“Chocolate Covered Bacteria”
] Look at all the distinctions: page 112
a) something contacting the arms and face
b) the rash occurs only on flights over water
c) the lifevests on the new plane are made of new materials
or of a different brand of materials

Group Problem KT Decision Analysis

IS IS NOT Distinction Probable Cause Situation Analysis

(Where are we?)
WHAT Unacceptable level of Level of bacteria Time Bacteria grows
bacteria in shipments of before transport during transport
chocolate butter pastes to from plant is OK form plant
one customer Problem Decision Potential
WHERE Only at Hoyne’s Level of bacteria in Location The butter paste Analysis Analysis Problem Analysis
other customers’ is handled in a
paste deliveries and different way at
at plant are OK Hoyne’s
WHEN Since the increase of orders, Before Christmas Time, seasonal Increase in ] How to choose the “best” solution from a number of
due to the Christmas season increase in orders causes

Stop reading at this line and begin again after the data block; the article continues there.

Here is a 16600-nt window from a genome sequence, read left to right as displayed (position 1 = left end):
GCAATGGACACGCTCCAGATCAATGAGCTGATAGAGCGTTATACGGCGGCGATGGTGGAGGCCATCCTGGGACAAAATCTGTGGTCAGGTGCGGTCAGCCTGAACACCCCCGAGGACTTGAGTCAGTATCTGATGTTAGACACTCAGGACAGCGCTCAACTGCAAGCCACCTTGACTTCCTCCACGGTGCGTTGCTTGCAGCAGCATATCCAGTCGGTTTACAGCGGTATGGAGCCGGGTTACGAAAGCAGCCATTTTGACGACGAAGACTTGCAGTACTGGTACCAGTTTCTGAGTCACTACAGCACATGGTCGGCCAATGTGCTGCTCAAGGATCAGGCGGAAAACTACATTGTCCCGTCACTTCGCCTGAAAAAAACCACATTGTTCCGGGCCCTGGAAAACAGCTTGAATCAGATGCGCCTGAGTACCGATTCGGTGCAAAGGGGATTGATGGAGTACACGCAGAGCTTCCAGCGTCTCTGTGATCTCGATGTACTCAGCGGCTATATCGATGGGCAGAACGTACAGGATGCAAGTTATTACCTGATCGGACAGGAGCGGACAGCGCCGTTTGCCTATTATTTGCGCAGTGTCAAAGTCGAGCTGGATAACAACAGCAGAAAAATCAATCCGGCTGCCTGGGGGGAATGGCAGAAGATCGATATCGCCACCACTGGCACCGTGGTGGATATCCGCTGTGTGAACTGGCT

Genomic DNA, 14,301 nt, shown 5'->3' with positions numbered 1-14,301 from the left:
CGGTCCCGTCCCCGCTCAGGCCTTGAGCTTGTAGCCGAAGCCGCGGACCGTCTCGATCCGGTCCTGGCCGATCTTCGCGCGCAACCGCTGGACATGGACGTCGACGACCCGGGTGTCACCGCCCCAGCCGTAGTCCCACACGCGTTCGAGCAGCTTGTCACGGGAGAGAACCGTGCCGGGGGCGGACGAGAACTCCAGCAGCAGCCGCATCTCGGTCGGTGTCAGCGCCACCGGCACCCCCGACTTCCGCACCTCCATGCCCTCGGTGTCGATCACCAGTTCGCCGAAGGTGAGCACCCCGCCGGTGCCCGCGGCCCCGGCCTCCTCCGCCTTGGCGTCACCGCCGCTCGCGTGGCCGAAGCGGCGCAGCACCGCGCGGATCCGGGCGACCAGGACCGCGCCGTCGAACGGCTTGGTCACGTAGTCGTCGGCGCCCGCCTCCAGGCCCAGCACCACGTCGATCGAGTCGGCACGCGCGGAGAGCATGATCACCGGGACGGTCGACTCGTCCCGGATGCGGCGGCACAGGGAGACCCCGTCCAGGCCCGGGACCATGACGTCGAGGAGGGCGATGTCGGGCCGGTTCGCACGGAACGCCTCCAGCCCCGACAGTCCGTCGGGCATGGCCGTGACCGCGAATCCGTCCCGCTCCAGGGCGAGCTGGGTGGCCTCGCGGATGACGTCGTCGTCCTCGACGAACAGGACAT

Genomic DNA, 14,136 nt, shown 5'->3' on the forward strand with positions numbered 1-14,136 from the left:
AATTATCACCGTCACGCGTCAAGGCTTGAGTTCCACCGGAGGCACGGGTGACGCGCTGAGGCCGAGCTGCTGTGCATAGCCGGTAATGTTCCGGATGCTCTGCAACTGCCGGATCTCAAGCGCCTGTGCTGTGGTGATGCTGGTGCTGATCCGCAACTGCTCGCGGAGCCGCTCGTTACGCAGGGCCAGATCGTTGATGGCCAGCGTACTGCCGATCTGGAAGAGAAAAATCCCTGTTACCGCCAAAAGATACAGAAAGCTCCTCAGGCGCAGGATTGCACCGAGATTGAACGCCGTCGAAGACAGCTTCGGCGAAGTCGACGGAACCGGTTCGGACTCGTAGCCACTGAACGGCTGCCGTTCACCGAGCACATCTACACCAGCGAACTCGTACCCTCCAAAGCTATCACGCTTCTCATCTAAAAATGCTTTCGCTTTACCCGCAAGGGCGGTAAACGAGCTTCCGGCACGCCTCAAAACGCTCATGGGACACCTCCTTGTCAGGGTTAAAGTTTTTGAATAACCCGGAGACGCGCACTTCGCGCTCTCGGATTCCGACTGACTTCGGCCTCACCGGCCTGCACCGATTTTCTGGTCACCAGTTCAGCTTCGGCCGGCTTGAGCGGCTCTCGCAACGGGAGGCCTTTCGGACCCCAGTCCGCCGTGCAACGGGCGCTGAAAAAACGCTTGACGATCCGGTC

orders changes in alternatives
After processing Before the Higher Bacteria grows
temperature was increase by
20 degrees
temperature was
temperatures faster at higher
] Write a concise decision statement
After Bell and Clissold Before Bell and Delivery reaches Bacteria has
bakeries became customers Clissold were Hoyne’s later more time to ] Collect and analysis information and data
customers than before grow
] Talk with people familiar with the problem
EXTENT Some drums All drums A large truck The drums were
carries more not able to cool ] If possible, view the problem first hand
drums off as quickly
] Confirm all findings

KT Decision Analysis KT Decision Analysis